Expanding Health Savings Accounts, WIC, and SNAP Will Help Underserved Communities in Fight Against COVID and Promote Long-Term Health
WASHINGTON, D.C. – New legislation introduced yesterday in the U.S. Senate by Senator Kevin Cramer (R-ND) would expand health savings accounts (HSA), health reimbursement arrangements and flexible spending accounts (FSA) to cover dietary supplements. This effort is part of a broader effort by the Natural Products Association (NPA) to expand access to nutritional supplements for underserved communities through programs like the Supplemental Nutrition Assistance Program (SNAP) and the Special Supplemental Nutrition Program for Women, Infants, and Children (WIC).
NPA’s effort comes as mounting evidence suggests a link between vitamin D deficiency and serious COVID-19 illnesses. Experts in the U.S. and around the world have urged policymakers to consider the benefits of vitamin D supplements to help support immune systems and prevent serious illnesses.
“We need to do more to ensure that our most vulnerable communities have access to nutritional supplements to support their health during this pandemic,” said Daniel Fabricant, Ph.D., President and CEO of NPA. “This common sense solution is something that will benefit everyone, not only as we turn the corner in this pandemic but also in the long run. Thank you to Senator Cramer and his staff for their support and wanting to expand choices for hundreds of millions of Americans who use supplements to stay healthy in this challenging time.”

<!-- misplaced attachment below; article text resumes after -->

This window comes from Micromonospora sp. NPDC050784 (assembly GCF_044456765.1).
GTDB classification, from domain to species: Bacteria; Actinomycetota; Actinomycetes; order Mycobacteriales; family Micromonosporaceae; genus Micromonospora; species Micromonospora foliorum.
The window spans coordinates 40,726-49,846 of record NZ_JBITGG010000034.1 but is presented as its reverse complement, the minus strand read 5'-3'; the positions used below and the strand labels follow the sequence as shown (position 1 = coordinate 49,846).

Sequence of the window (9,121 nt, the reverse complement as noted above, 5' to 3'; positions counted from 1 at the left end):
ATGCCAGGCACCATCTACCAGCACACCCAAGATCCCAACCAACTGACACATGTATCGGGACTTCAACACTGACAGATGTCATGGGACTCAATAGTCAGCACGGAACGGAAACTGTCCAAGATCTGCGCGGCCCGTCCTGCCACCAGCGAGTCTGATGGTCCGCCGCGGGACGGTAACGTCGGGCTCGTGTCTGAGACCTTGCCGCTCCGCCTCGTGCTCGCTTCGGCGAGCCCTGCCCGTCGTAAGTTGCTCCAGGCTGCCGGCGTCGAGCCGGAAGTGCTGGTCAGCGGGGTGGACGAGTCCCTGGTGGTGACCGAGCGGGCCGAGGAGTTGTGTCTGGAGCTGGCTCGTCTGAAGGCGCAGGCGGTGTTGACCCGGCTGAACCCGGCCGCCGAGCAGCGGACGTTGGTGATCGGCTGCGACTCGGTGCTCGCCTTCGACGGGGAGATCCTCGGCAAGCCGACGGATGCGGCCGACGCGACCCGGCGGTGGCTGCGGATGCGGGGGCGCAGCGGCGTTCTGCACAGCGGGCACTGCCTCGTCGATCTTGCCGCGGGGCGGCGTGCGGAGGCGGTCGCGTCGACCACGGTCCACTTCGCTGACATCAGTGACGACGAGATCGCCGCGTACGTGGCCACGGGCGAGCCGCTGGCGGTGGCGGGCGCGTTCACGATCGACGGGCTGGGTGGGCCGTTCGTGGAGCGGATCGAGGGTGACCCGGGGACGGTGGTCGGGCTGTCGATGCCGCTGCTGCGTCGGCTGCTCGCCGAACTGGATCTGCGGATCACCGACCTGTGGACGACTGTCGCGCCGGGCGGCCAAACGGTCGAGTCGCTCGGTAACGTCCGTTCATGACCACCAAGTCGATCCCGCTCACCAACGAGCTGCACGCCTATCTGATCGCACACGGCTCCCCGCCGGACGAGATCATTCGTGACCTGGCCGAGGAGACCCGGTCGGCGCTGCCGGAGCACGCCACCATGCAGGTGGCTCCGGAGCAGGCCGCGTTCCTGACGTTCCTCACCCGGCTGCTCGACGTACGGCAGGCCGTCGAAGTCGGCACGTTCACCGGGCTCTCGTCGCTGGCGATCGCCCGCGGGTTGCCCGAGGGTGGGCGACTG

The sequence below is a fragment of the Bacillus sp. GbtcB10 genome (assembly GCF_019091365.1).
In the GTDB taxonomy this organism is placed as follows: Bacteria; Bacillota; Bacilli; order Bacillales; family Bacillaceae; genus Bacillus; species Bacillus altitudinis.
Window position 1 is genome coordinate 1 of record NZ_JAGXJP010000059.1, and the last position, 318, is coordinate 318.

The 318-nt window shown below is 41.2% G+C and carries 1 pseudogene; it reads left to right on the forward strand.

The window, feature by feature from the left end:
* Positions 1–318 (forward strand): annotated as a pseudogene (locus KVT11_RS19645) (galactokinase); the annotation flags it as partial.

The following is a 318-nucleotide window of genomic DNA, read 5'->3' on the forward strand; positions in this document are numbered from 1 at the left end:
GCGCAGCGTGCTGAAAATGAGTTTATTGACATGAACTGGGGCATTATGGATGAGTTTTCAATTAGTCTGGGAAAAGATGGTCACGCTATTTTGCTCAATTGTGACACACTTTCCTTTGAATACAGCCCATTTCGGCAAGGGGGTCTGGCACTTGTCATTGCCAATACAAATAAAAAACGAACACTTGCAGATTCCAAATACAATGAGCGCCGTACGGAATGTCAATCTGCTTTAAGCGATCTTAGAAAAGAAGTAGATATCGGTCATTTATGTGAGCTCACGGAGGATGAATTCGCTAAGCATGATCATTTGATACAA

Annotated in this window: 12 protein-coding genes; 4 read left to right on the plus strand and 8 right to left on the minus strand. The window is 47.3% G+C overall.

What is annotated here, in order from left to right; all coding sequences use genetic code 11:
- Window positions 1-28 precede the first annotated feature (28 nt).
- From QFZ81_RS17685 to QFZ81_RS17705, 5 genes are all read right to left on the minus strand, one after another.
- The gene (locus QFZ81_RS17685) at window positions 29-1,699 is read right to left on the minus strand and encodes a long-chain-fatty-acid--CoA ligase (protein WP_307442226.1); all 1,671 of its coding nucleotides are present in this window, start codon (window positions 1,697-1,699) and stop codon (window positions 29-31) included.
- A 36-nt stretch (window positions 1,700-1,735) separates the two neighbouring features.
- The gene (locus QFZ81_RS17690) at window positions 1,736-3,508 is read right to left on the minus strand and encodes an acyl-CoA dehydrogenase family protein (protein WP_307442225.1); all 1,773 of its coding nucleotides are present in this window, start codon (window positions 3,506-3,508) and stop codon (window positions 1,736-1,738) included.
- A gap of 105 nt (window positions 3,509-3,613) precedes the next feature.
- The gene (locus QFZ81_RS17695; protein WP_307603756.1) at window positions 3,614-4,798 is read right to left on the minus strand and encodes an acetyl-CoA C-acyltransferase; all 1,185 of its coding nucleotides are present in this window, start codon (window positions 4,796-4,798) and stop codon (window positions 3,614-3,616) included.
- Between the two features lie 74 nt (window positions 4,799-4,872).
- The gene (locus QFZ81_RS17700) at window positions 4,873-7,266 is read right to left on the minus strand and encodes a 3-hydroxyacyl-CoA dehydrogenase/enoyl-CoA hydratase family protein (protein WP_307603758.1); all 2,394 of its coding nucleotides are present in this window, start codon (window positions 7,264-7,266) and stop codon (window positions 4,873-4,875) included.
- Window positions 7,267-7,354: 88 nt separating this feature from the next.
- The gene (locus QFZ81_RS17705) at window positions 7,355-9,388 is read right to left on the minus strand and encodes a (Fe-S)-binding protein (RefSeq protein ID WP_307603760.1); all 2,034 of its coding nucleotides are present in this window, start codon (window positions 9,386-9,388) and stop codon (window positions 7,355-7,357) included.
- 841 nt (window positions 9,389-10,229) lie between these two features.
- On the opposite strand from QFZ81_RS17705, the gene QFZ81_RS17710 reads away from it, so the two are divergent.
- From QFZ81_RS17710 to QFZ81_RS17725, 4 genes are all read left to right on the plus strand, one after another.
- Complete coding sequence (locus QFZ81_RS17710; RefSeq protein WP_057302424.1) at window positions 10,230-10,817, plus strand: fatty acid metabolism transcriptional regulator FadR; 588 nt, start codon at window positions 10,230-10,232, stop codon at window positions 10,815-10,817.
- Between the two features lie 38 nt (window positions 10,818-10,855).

Nutritional supplements play an important role in supporting the health of millions of people in the United States and around the world, especially those who are from areas without adequate access to nutritious foods:
- Zinc deficiency can compromise immune function and increase the risk of infection, affecting an estimated 30% of the global population.
- A World Health Organization (WHO) report specifically zinc supplementation and immunity respiratory viruses in children.
- According to available data, 95 percent of adults and 98 percent of teens have an inadequate vitamin D intake and 61 percent of adults and 90 percent of teens do not get enough magnesium.
- More than 23 million Americans, including 6.5 million children, live in food deserts – areas that are more than a mile away from a supermarket.
“A bill to amend the Internal Revenue Code of 1986 to include certain over-the-counter dietary supplement products as qualified medical expenses” (S. 1654) defines the term “dietary supplement product” as a nutritional product that is labeled with a statement describing how the product is intended to affect the structure or function of the human body or a statement characterizing the mechanism by which the product acts to maintain such structure or function.